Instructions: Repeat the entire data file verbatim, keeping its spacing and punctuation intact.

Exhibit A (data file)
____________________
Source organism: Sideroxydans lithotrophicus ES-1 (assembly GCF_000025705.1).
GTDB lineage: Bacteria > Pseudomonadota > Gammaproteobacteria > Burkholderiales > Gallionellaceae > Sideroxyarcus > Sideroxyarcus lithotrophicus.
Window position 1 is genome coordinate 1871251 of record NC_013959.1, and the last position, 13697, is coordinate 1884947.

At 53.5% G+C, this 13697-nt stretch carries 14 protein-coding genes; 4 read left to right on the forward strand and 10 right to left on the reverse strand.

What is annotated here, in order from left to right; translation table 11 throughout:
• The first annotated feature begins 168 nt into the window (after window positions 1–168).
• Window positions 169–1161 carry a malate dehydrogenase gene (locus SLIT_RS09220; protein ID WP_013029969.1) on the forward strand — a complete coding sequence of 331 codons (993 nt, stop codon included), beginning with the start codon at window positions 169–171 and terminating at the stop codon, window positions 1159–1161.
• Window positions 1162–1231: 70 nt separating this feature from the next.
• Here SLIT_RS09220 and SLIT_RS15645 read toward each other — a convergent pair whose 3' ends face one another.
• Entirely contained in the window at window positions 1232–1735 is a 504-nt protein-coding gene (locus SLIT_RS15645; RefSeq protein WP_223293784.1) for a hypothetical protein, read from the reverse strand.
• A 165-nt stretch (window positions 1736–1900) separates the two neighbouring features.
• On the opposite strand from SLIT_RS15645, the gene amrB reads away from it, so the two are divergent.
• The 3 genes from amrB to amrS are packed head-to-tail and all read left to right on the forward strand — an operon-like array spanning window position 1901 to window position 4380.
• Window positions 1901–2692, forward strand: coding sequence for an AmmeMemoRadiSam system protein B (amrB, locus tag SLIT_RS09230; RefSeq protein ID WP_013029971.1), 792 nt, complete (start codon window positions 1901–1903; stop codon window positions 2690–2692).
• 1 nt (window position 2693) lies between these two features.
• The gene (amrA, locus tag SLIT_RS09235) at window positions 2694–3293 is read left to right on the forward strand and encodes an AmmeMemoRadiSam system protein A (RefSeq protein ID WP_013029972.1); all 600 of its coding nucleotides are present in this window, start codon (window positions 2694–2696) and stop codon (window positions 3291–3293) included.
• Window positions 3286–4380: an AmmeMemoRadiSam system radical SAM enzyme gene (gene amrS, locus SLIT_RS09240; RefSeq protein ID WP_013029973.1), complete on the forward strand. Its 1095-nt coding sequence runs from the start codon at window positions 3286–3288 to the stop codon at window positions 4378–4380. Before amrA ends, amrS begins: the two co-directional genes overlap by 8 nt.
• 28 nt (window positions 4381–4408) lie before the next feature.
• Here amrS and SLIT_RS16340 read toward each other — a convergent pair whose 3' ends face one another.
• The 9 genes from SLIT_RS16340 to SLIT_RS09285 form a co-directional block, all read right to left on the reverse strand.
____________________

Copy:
Source organism: Sideroxydans lithotrophicus ES-1 (assembly GCF_000025705.1).
GTDB lineage: Bacteria > Pseudomonadota > Gammaproteobacteria > Burkholderiales > Gallionellaceae > Sideroxyarcus > Sideroxyarcus lithotrophicus.
Window position 1 is genome coordinate 1871251 of record NC_013959.1, and the last position, 13697, is coordinate 1884947.

At 53.5% G+C, this 13697-nt stretch carries 14 protein-coding genes; 4 read left to right on the forward strand and 10 right to left on the reverse strand.

What is annotated here, in order from left to right; translation table 11 throughout:
• The first annotated feature begins 168 nt into the window (after window positions 1–168).
• Window positions 169–1161 carry a malate dehydrogenase gene (locus SLIT_RS09220; protein ID WP_013029969.1) on the forward strand — a complete coding sequence of 331 codons (993 nt, stop codon included), beginning with the start codon at window positions 169–171 and terminating at the stop codon, window positions 1159–1161.
• Window positions 1162–1231: 70 nt separating this feature from the next.
• Here SLIT_RS09220 and SLIT_RS15645 read toward each other — a convergent pair whose 3' ends face one another.
• Entirely contained in the window at window positions 1232–1735 is a 504-nt protein-coding gene (locus SLIT_RS15645; RefSeq protein WP_223293784.1) for a hypothetical protein, read from the reverse strand.
• A 165-nt stretch (window positions 1736–1900) separates the two neighbouring features.
• On the opposite strand from SLIT_RS15645, the gene amrB reads away from it, so the two are divergent.
• The 3 genes from amrB to amrS are packed head-to-tail and all read left to right on the forward strand — an operon-like array spanning window position 1901 to window position 4380.
• Window positions 1901–2692, forward strand: coding sequence for an AmmeMemoRadiSam system protein B (amrB, locus tag SLIT_RS09230; RefSeq protein ID WP_013029971.1), 792 nt, complete (start codon window positions 1901–1903; stop codon window positions 2690–2692).
• 1 nt (window position 2693) lies between these two features.
• The gene (amrA, locus tag SLIT_RS09235) at window positions 2694–3293 is read left to right on the forward strand and encodes an AmmeMemoRadiSam system protein A (RefSeq protein ID WP_013029972.1); all 600 of its coding nucleotides are present in this window, start codon (window positions 2694–2696) and stop codon (window positions 3291–3293) included.
• Window positions 3286–4380: an AmmeMemoRadiSam system radical SAM enzyme gene (gene amrS, locus SLIT_RS09240; RefSeq protein ID WP_013029973.1), complete on the forward strand. Its 1095-nt coding sequence runs from the start codon at window positions 3286–3288 to the stop codon at window positions 4378–4380. Before amrA ends, amrS begins: the two co-directional genes overlap by 8 nt.
• 28 nt (window positions 4381–4408) lie before the next feature.
• Here amrS and SLIT_RS16340 read toward each other — a convergent pair whose 3' ends face one another.
• The 9 genes from SLIT_RS16340 to SLIT_RS09285 form a co-directional block, all read right to left on the reverse strand.